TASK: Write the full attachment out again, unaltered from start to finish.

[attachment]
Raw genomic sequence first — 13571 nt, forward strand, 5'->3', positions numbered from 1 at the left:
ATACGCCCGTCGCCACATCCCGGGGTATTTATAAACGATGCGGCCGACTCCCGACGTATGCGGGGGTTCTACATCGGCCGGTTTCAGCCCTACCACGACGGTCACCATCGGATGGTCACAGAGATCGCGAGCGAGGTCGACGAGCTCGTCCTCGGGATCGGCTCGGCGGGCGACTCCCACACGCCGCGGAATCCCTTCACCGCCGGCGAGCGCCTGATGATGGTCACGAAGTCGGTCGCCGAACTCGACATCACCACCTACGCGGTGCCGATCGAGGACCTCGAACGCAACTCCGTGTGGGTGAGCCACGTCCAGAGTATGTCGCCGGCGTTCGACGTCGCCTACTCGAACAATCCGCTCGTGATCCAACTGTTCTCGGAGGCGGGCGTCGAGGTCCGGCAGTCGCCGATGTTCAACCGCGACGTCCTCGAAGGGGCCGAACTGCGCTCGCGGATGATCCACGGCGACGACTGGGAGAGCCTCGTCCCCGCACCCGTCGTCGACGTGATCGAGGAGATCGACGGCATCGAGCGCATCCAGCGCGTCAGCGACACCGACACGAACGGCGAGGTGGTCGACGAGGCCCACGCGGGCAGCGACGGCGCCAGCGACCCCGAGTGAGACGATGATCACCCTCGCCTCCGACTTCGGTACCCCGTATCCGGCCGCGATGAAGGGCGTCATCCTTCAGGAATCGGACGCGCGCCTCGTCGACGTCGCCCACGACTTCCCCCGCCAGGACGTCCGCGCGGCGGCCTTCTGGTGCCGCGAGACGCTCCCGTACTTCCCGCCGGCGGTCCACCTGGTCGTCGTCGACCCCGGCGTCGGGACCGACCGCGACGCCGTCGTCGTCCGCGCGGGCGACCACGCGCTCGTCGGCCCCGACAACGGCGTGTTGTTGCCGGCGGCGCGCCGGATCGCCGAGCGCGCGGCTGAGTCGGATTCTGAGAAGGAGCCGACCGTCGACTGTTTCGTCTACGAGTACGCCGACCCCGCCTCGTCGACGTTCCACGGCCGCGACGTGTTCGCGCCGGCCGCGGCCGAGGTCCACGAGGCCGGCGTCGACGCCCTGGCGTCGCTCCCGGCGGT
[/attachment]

Raw genomic sequence first — 13571 nt, forward strand, 5'->3', positions numbered from 1 at the left:
ATACGCCCGTCGCCACATCCCGGGGTATTTATAAACGATGCGGCCGACTCCCGACGTATGCGGGGGTTCTACATCGGCCGGTTTCAGCCCTACCACGACGGTCACCATCGGATGGTCACAGAGATCGCGAGCGAGGTCGACGAGCTCGTCCTCGGGATCGGCTCGGCGGGCGACTCCCACACGCCGCGGAATCCCTTCACCGCCGGCGAGCGCCTGATGATGGTCACGAAGTCGGTCGCCGAACTCGACATCACCACCTACGCGGTGCCGATCGAGGACCTCGAACGCAACTCCGTGTGGGTGAGCCACGTCCAGAGTATGTCGCCGGCGTTCGACGTCGCCTACTCGAACAATCCGCTCGTGATCCAACTGTTCTCGGAGGCGGGCGTCGAGGTCCGGCAGTCGCCGATGTTCAACCGCGACGTCCTCGAAGGGGCCGAACTGCGCTCGCGGATGATCCACGGCGACGACTGGGAGAGCCTCGTCCCCGCACCCGTCGTCGACGTGATCGAGGAGATCGACGGCATCGAGCGCATCCAGCGCGTCAGCGACACCGACACGAACGGCGAGGTGGTCGACGAGGCCCACGCGGGCAGCGACGGCGCCAGCGACCCCGAGTGAGACGATGATCACCCTCGCCTCCGACTTCGGTACCCCGTATCCGGCCGCGATGAAGGGCGTCATCCTTCAGGAATCGGACGCGCGCCTCGTCGACGTCGCCCACGACTTCCCCCGCCAGGACGTCCGCGCGGCGGCCTTCTGGTGCCGCGAGACGCTCCCGTACTTCCCGCCGGCGGTCCACCTGGTCGTCGTCGACCCCGGCGTCGGGACCGACCGCGACGCCGTCGTCGTCCGCGCGGGCGACCACGCGCTCGTCGGCCCCGACAACGGCGTGTTGTTGCCGGCGGCGCGCCGGATCGCCGAGCGCGCGGCTGAGTCGGATTCTGAGAAGGAGCCGACCGTCGACTGTTTCGTCTACGAGTACGCCGACCCCGCCTCGTCGACGTTCCACGGCCGCGACGTGTTCGCGCCGGCCGCGGCCGAGGTCCACGAGGCCGGCGTCGACGCCCTGGCGTCGCTCCCGGCGGT